The UK government has just introduced a new National Security and Investment Bill (the NSI Bill), which will grant the government new powers to restrict – and block – investment by malicious and potentially harmful foreign actors in 17 crucial sectors. CBBC‘s Torsten Weller looks at its potential impact.
Here’s a summary:
- In the bill, the scope of ‘potential harm’ will be expanded to include assets – such as land and movable property – as well as intellectual property.
- The Bill will replace the 2002 Enterprise Act (EA), which remains effective until the NSI Bill has been signed into law.
- The EA limits government intervention to mergers involving target enterprises with an annual turnover of £70 million or a combined share of supply of at least 25%.
- The new Bill has no minimum threshold for turnover or market share but excludes certain transactions which lead only to minor changes in shareholdings.
- According to the bill’s official summary, foreign investors who wish to acquire or buy shares in a company in the listed sectors will have to inform the government of their planned transaction.
The Financial Times reports that officials expect around a thousand transactions to be covered by the NSI Bill, although only a few will face actual restrictions. By way of comparison, there have been only 12 public interest interventions by the government on national security grounds under the previous law.
The Bill will be ‘actor-agnostic’ , not focusing on any particular country, and the clearance process will be ‘clear targeted, and proportionate’, according to the statement by the Department for Business, Energy & Industrial Strategy.
According to the initial summary, the following sectors will be subject to the screening process:
- Civil Nuclear
- Data Infrastructure
- Artificial Intelligence
- Autonomous Robotics
- Computing Hardware
- Cryptographic Authentication
- Advanced Materials
- Quantum Technologies
- Engineering Biology
- Critical Suppliers to Government
- Critical Suppliers to the Emergency Services
- Military or Dual-Use Technologies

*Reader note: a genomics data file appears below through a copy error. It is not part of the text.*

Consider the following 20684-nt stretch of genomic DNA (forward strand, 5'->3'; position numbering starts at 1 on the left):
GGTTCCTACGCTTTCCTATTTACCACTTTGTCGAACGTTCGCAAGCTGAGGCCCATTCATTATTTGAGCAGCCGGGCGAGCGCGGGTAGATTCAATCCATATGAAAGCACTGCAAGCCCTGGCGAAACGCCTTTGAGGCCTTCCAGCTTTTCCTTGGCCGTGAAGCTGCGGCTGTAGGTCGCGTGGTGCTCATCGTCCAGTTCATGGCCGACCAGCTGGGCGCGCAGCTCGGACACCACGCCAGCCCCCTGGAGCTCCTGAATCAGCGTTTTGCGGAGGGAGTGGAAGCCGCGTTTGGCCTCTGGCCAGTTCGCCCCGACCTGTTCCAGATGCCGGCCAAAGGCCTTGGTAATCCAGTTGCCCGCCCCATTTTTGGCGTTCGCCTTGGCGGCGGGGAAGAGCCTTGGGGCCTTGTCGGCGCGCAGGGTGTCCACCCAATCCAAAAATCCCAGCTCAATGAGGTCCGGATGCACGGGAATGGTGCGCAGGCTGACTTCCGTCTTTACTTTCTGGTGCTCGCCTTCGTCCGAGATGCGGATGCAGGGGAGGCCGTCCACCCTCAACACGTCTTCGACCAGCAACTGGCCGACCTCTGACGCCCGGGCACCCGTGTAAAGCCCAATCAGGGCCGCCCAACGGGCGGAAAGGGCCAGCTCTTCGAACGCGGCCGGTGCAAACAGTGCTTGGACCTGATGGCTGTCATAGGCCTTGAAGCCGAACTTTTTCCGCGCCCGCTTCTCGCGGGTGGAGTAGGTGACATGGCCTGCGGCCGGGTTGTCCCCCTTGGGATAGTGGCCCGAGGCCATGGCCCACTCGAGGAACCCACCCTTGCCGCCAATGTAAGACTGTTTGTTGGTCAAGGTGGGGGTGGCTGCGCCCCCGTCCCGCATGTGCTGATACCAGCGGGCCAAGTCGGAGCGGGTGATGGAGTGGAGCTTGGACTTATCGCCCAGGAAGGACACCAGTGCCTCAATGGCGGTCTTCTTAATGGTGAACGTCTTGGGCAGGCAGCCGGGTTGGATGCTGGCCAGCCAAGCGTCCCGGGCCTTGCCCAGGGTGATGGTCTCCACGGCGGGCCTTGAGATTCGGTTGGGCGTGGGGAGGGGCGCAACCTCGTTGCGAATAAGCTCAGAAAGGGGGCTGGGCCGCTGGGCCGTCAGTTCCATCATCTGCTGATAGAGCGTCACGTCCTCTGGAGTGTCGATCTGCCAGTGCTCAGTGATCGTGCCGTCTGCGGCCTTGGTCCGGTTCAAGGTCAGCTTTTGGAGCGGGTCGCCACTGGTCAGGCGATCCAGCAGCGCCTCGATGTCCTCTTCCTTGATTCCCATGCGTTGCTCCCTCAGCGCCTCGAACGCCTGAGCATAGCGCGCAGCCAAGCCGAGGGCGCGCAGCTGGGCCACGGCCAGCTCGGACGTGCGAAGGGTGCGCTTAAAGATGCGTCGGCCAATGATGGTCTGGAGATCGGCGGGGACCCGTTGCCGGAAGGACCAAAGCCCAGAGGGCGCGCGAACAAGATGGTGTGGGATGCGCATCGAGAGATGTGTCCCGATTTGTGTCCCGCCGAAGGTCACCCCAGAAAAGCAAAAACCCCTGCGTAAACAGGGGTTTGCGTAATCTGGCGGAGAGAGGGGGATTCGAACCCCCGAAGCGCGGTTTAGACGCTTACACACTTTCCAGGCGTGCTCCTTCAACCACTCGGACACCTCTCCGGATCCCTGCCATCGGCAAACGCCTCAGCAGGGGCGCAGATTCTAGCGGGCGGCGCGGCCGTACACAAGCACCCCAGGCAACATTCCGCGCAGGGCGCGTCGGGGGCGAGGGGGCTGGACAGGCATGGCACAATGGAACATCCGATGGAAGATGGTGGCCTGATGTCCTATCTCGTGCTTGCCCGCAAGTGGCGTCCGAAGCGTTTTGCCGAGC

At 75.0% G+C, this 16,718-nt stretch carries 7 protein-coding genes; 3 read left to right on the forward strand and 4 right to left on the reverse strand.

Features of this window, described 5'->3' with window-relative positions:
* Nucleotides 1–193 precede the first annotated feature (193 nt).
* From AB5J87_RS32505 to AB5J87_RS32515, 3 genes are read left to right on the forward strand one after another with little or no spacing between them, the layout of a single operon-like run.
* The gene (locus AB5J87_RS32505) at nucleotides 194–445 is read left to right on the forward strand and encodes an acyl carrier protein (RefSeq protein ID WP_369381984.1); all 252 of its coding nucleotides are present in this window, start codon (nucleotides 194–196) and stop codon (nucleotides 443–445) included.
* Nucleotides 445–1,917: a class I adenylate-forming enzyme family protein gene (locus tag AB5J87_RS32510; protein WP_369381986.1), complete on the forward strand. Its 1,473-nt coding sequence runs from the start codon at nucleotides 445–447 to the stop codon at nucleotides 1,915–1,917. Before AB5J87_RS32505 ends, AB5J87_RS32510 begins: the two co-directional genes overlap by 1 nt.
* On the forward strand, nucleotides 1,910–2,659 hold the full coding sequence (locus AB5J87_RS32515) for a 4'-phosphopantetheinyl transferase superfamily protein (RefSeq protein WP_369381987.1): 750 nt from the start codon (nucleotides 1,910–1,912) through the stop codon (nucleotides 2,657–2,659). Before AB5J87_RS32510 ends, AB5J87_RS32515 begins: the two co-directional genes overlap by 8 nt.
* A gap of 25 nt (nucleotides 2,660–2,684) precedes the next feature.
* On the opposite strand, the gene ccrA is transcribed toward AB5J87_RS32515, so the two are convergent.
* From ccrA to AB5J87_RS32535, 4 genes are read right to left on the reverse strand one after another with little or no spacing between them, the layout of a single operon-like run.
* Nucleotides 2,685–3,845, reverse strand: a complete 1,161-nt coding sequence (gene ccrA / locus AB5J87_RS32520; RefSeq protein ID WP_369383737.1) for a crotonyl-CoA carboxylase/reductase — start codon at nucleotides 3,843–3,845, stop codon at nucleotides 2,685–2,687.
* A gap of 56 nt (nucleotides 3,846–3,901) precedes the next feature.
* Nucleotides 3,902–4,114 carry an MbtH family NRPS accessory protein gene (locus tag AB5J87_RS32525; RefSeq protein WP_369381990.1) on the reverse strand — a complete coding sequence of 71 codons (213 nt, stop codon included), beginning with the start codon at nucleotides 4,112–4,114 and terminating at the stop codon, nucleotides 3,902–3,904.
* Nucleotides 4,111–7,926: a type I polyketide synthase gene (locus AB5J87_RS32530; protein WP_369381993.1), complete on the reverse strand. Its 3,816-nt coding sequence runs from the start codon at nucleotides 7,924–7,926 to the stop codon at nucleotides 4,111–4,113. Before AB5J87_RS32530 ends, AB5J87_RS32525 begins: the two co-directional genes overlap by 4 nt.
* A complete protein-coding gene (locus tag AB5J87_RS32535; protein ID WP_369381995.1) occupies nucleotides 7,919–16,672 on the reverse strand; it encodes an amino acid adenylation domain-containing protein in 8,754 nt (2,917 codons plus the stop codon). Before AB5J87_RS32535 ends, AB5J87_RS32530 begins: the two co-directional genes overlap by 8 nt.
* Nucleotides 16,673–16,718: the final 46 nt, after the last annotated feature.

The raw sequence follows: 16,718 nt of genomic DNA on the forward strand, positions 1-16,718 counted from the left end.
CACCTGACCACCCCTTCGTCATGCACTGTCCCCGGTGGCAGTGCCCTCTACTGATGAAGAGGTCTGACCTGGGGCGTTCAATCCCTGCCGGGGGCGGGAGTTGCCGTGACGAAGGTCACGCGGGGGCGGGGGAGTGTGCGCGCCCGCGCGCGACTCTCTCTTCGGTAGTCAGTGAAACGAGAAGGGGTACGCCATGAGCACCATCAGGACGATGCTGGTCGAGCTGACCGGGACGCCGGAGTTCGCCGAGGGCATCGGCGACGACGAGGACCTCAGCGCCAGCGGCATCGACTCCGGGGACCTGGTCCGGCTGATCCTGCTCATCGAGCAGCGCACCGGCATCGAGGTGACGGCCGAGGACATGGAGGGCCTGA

- Satellite and Space Technologies
There are, however, ongoing consultations with industry experts as to which parts of the sectors will require mandatory notification. A more detailed definition of the type of transactions covered will be published by the government in due course.
The Bill will include a clause granting the government a five-year retrospective power to review any transaction in the wider economy which was not notified but may pose a danger to national security. Nonetheless, this will only apply to transactions which take place after the NSI Bill’s introduction in Parliament. This means that any notifiable investment which takes place after 12th November, but before the official entry into force of the Bill, can become the subject of a review for up to five years.
Restrictions and sanctions
While the exact tool box for restricting investment is yet to be defined, the summary mentions the three following measures:
- a limit on the amount of shares an investor is allowed to acquire
- restricted access to commercial information
- limited access to certain operational sites or works
Investors who fail to comply will be subject to fines of up to 5% of worldwide turnover or £10 million – whichever is greater – and imprisonment of up to five years. Any transaction subject to notification but lacking clearance will be legally void.
The introduction of the National Security and Investment Bill is mostly in line with current international legislation and follows the EU investment screening framework and related laws in EU member states. The government has also made clear that the Bill’s powers will be used exclusively on national security grounds and will not interfere in any business transactions for purely economic reasons.
We welcome the assurances made by Business Secretary Alok Sharma that the bill will not hurt the UK’s standing as one of the world’s foremost destinations for foreign investment, which according to official statistics, has created over 39,000 jobs in the UK in the last two years.
The government’s commitment to support and attract foreign investors has been further emphasised by Prime Minister Boris Johnson’s recent decision to establish an Office for Investment (OFI) which will be tasked with attracting foreign investment in infrastructure, clean technologies and research and development.
Matthew Rous, Chief Executive of CBBC, giving testimony to the Foreign Affairs Committee in October, noted that “it is important to have a default position that is open, because this country has benefited hugely from the inflow of foreign capital over many centuries.”
To guarantee the UK’s openness, it will be crucial to ensure that the planned new investment unit will be staffed by people familiar with UK business conditions and politically neutral experts. As Matthew Rous highlighted, UK businesses need certainty and reliable rules that are based on “objective criteria and standards that can be applied fairly to investors from all countries”.
Rous went on to note that this also requires transparent processes “and a cross-Whitehall system that provides collaboration between experts who know what they are talking about and provides a clear docking point for companies.”
CBBC will monitor the legislative process and work together with other stakeholders and business associations going forward.